SPECIFIC DESCRIPTION As seen in FIGS. 1, 2, and 4, four electrically conductive bars (busbars) l 4 of rectangular cross-section are arranged in two pairs 1,2 and 3,4 parallel to each other and forming a square passage as shown in FIG. 2. Another pair of bars 3',4' parallel to bars 3,4 can be provided, indeed often several hundred such bars in two planar arrays are used. The bars of each pair have broad faces confronting one another and adapted to receive a plug between them.

A plug 5 is used to electrically connect bar 2 to bar 3 and bar 4 to bar 1 either directly or through diodes 14 or the like as shown in FIG. 7, the latter representing any desired circuit element, including circuit breakers and fuses, adapted to be placed in circuit by the bars.

The plug 5 is of square section and formed of an insulating synthetic resin such as a Nylon-type polyamide. Two sections 5a and 5b each having the cross section of a right isosceles triangle form the body of the plug, with their bases running along an axial and diagonal plane extending through this plug. These elements 5a and 5b are formed unitarily with a circular base plate 8, and each element bears contact strips 7 of copper formed as described in my U.S. Pat. No. 3,453,587 issued July l, l969.

A handle 6 carried on the plug 5 is unitarily formed with a metallic rod 9 which is of oval section at several locations along its length and is received between the elements 5a and 5b in an oval passage formed by semicylindrical cutouts in these members 5a and 5b. Rotation of the handle 6 from the upright position, shown in solid lines in FIGS. 1 and 4, to the horizontal position shown in solid lines in FIG. 5 and in dot-dash lines in FIG. 1 cams the two sections 50 and 5b diagonally apart to force their contact strips 7 into contact with the bars As mentioned above, the sections 5a and 5b can be formed unitarily with the plate 8 so that they are merely spread apart by deformation of this element. They can be connected together at the back in the same manner or by a square retaining plate 8' as shown in FIG. 6. In this arrangement each section is formed with a respective axial pin 5a, 5b which extends through slots in the plate 8'. A spring 14 interconnects these pins 5a and 5b to pull them together and thereby urge the sections 5a and 5b into the unspread position of FIGS. 2 and 4.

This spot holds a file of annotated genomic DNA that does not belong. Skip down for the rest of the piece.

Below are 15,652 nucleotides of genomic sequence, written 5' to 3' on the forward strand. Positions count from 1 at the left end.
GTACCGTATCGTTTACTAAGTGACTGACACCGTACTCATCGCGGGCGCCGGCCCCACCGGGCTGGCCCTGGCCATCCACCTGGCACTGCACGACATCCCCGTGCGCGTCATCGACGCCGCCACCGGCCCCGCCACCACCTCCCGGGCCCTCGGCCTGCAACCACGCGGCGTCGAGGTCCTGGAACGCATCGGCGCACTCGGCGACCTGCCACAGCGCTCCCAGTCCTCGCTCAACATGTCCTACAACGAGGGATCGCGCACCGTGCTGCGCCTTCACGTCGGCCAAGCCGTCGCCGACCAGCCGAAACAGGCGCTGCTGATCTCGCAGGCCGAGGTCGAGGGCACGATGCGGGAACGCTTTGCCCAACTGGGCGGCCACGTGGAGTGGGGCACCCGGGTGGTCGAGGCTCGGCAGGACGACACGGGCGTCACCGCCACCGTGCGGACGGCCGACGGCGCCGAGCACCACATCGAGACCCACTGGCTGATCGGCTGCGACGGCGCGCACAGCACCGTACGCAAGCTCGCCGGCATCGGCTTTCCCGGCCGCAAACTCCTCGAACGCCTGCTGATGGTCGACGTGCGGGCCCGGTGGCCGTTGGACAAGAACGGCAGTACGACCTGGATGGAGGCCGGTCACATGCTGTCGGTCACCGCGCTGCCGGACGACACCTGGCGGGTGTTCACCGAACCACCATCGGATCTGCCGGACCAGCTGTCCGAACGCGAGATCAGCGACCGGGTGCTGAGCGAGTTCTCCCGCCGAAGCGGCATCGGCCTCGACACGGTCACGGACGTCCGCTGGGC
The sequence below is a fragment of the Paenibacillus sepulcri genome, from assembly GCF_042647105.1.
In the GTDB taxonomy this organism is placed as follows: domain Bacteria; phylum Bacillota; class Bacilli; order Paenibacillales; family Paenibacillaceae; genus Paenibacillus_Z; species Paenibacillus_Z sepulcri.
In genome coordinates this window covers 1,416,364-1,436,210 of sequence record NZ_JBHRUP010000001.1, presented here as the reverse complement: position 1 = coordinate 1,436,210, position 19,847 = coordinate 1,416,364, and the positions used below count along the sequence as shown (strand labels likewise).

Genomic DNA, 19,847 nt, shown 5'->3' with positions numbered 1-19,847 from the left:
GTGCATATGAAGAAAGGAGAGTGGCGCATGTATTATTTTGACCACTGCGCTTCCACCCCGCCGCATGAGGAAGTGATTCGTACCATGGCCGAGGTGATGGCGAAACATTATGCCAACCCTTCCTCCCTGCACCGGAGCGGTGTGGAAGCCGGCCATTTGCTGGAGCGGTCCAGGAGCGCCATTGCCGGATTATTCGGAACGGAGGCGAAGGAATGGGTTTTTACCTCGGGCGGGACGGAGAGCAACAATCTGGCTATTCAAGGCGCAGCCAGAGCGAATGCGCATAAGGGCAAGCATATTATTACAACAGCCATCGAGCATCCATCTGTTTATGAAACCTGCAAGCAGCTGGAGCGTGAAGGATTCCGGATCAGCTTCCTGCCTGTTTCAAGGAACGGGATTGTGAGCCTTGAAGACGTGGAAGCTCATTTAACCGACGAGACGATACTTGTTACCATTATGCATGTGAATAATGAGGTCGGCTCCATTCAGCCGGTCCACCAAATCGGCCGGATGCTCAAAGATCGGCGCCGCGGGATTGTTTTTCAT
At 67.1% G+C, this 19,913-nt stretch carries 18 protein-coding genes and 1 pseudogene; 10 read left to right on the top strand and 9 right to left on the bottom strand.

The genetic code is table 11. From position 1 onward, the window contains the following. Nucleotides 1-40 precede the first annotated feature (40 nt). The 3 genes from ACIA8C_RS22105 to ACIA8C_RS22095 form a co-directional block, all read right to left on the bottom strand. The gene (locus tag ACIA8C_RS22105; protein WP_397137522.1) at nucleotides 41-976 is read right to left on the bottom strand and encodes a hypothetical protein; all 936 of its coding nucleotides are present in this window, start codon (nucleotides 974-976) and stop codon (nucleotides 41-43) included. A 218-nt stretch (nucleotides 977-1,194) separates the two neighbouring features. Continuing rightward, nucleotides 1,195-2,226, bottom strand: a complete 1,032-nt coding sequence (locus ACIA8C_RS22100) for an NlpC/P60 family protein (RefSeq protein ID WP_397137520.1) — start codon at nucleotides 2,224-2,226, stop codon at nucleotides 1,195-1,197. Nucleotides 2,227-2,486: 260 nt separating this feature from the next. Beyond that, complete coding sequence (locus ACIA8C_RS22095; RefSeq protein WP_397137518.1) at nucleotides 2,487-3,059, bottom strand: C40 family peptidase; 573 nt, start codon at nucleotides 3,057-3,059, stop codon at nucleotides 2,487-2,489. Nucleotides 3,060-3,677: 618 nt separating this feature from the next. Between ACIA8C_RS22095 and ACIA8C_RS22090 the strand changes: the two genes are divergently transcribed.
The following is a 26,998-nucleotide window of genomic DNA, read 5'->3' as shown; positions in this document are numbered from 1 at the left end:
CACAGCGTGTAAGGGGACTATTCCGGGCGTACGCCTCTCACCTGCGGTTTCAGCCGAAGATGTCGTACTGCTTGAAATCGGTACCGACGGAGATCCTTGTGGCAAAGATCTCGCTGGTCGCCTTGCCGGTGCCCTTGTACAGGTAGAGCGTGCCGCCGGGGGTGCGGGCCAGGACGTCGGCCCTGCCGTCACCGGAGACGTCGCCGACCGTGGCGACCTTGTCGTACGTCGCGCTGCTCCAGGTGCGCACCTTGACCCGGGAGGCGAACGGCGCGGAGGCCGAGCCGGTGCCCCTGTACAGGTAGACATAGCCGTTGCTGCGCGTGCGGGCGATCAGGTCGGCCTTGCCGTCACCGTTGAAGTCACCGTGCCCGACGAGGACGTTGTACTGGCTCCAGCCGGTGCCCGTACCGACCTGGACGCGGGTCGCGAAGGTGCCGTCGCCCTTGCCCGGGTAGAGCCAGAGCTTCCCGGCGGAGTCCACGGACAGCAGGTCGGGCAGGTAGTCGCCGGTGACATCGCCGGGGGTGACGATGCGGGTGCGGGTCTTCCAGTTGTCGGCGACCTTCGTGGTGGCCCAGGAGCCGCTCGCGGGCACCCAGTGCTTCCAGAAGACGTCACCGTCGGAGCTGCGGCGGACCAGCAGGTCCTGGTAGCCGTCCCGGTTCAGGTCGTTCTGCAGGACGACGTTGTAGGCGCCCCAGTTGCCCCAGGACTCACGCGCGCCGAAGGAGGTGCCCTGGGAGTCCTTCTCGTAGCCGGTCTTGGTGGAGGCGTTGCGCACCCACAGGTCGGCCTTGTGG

The plate 8 can be formed similarly, if desired, with the spring stretched over the rod 9.

In order to ensure that the handle 6 is only rotated when the plug 5 is fully inserted between the bars 1 4, the bar 2 is provided with a short axially extending pin 10 having a length equal to the thickness of the plate 8. A pair of bores in the plate 8 and the handle 6 receive a short rod 11 slightly longer than the width of plate 8 and urged axially toward and through the plate 8 by a compression spring 12. Means is provided to prevent the pin 11 from emerging from the plate 8, so that normally it lies with its end just flush with the face of plate 8 and its other end extending back into the handle 6. Obviously in this position the handle 6 cannot be rotated relative to the disk 8. When, however, the

plug 5 is inserted between the bars 1 4 and the pin 10 fits into the hole in the plate 8, this pin 10 forces the rod 11 back until its outer end lies just between the plate 8 and the handle 6. In this position the handle 6 can be rotated relative to the plate 8. Thus, the arrangement of pin 10, rod 11 and spring 12 ensures that the plug will be placed with the proper orientation in the hole, and that the plug will be spreadable only when it is fully inserted into the hole.